Jonas Salk Didn't Patent His Polio Vaccine

If you've noticed that none of your friends and family have polio, you can thank Jonas Salk, who developed the vaccine back in 1952. Salk also made an intriguing choice—he didn't patent his groundbreaking discovery. Why not?

Patent to the People!

Patents for drugs, especially lifesaving drugs, are controversial. Patenting incentivizes medical innovation, but also keeps medication expensive. Take insulin, a medication first patented in 1923, and still patented, with some revisions, today. It keeps more than a million American diabetes patients alive, and it's also alarmingly expensive. People have died (or sold all their earthly possessions... twice) in their struggles to afford it. From 2012 to 2016, its price almost doubled, and it shows no signs of dropping.

In the context of this modern insulin crisis, Salk seems like an early visionary—a scientist who wanted his invention to maximize human welfare, not profit. His famous quote on patenting (or lack thereof) only adds to his image. On April 12, 1955, Edward R. Murrow, a TV journalist, asked Salk who owned the polio vaccine patent.

"Well, the people, I would say," Salk responded. "There is no patent. Could you patent the sun?"

This sound byte has been quoted by everyone from Michael Moore to the Wall Street Journal, often as part of a moral critique of our current patent system. The system certainly merits critique, but Salk may not be the critic people are looking for. Altruism probably wasn't the real reason he never patented his vaccine.

What Really Happened?

It's not that Salk wasn't altruistic. He seems like a lovely man! The thing is, "his" invention wasn't completely his. He discovered it with funding from the National Foundation for Infant Paralysis, now the March of Dimes. (Don't worry—the foundation was really against infant paralysis, or polio, then majorn epidemic.) The non-profit foundation had a stake in Salk's discovery, too, and they looked into patenting it.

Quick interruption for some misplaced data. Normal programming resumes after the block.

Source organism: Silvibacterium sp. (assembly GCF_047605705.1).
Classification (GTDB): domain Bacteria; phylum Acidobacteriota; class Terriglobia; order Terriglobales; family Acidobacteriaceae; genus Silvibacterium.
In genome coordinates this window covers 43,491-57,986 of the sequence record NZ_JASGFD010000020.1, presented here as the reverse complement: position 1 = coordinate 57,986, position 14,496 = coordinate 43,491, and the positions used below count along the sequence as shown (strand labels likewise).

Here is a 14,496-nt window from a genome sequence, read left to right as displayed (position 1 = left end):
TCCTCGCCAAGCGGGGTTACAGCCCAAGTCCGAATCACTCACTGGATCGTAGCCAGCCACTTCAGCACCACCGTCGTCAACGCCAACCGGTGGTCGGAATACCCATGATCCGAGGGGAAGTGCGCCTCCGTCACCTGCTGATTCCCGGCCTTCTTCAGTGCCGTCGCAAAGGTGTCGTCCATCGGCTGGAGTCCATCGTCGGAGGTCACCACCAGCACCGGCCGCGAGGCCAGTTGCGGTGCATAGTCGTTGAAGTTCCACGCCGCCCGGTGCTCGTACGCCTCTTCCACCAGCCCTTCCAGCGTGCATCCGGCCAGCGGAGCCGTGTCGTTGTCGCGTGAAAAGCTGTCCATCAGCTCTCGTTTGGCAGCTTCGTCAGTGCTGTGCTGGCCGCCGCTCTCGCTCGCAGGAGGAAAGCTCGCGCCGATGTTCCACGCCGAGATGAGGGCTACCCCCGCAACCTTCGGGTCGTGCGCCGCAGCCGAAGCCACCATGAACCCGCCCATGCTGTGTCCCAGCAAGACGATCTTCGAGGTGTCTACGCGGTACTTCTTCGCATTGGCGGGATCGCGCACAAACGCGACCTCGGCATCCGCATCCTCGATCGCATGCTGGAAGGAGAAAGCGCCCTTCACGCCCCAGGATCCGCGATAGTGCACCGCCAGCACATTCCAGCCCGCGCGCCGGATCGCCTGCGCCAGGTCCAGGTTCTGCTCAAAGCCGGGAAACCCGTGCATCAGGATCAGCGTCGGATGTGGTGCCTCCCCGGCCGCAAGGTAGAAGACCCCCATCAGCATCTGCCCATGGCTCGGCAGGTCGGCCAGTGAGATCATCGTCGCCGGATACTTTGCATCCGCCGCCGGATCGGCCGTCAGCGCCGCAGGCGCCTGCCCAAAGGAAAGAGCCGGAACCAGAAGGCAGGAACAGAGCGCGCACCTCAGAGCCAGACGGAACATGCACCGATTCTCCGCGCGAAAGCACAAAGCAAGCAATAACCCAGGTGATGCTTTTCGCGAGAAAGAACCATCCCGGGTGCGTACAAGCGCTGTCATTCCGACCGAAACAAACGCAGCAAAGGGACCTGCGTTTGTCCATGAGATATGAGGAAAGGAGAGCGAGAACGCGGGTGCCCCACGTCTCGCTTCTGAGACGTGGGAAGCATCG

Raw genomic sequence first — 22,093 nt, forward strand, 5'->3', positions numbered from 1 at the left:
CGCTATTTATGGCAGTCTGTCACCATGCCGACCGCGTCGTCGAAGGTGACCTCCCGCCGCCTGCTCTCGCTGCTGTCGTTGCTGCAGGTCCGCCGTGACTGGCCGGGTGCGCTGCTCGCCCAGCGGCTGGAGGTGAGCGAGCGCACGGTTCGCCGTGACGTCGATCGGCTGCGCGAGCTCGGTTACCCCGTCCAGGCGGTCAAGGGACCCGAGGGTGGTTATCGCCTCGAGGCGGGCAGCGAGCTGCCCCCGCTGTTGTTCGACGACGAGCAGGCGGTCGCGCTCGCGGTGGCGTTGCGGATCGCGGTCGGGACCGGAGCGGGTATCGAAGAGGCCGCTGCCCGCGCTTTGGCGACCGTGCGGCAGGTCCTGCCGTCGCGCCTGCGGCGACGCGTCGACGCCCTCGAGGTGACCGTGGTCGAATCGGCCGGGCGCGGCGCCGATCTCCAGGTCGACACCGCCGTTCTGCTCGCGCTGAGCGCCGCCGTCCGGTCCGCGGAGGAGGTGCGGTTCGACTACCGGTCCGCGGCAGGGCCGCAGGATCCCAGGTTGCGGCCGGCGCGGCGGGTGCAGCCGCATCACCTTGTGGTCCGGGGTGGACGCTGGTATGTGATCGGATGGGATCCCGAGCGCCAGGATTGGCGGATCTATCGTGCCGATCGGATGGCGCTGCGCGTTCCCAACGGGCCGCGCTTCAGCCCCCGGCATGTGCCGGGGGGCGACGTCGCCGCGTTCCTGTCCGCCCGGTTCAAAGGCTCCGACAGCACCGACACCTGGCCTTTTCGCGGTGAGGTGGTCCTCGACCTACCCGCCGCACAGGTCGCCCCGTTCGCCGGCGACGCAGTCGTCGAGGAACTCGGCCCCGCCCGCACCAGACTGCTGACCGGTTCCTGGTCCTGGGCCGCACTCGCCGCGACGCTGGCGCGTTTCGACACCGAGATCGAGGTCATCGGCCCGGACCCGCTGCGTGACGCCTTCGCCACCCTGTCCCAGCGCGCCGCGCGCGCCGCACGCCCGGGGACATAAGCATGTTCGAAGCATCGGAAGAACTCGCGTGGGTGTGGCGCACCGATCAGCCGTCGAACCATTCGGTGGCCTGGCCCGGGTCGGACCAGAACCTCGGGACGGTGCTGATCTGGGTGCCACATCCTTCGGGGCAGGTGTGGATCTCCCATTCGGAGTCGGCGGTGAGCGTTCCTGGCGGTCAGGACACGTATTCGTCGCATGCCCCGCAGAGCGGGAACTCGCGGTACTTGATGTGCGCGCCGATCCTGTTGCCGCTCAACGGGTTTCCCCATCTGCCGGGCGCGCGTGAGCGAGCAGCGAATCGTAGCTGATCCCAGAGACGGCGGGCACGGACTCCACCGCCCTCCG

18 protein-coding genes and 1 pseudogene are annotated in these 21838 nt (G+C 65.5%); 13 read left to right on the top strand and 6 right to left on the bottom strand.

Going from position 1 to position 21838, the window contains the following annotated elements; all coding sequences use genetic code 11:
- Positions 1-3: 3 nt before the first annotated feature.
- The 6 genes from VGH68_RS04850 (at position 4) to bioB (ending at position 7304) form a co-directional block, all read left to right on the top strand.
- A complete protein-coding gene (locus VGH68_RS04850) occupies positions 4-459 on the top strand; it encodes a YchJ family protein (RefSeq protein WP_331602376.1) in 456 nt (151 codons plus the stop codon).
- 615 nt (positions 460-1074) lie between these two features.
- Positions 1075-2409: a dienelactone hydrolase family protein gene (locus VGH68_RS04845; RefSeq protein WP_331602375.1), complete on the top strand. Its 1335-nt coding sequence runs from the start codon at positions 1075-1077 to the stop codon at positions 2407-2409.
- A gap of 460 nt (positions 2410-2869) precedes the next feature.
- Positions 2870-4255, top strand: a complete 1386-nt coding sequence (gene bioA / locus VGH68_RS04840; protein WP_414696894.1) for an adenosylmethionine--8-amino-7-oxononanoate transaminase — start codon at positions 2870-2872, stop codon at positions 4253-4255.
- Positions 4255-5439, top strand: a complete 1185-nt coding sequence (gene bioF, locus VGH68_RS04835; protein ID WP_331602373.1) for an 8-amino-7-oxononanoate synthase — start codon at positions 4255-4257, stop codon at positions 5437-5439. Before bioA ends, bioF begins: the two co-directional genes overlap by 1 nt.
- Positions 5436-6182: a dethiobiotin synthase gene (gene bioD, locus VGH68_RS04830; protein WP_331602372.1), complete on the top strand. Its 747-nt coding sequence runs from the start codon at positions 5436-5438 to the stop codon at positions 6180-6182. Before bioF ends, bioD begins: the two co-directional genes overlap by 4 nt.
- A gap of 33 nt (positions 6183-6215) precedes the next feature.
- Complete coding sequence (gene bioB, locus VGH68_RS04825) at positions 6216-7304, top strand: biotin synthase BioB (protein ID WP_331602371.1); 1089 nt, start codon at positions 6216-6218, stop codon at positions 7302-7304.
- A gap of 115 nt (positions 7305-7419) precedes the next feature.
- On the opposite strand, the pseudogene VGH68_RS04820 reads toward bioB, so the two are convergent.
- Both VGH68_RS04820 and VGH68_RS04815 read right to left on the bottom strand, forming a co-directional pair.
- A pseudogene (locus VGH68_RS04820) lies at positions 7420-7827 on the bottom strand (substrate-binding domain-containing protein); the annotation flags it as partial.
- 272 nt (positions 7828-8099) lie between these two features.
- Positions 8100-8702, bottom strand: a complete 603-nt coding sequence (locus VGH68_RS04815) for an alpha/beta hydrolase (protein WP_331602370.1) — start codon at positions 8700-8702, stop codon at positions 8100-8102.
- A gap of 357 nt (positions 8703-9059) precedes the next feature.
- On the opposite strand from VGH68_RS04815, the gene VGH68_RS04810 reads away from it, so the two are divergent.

They found that it wasn't novel enough to count as a new invention, though. So really, according to Jane Smith's book Patenting the Sun, Salk's vaccine was never patented because it was never eligible for a patent.

Even if he had patented the vaccine, though, Salk could have done it for altruistic reasons. Patenting something isn't an inherently money-hungry move. To clarify, let's pause for a second and explain what a patent is, anyway.

Basically, a patent is a way for the government to grant a person property rights to their invention. You own whatever you invented, typically for a term of 20 years, and you can "exclude others from making, using, offering for sale, selling or importing the invention," according to the United States Patent and Trademark Office.

The government won't enforce your patent though—you have to track down and sue anyone who makes or uses your patented invention on your own dime. This means even after you patent an invention, you can prosecute people who make knock-offs selectively. As Slate notes, you could patent something and only prosecute shoddy or dangerous knock-offs that didn't work as promised. Patents don't automatically shut down competition; patent-holders choose to shut down competition.

Salk probably would never have done this, even if he got a patent. As a thought experiment, though, let's imagine he got a polio vaccine patent and enforced it religiously. By one estimate, he would have raked in an epic $7 billion. That's a lot of money to walk away from—and some people still argue, in spite of Smith's findings, that Salk did just that, because he loved humankind so much.

It's unlikely—but hey, it's more possible than patenting the sun.

Written by Mae Rice October 23, 2015

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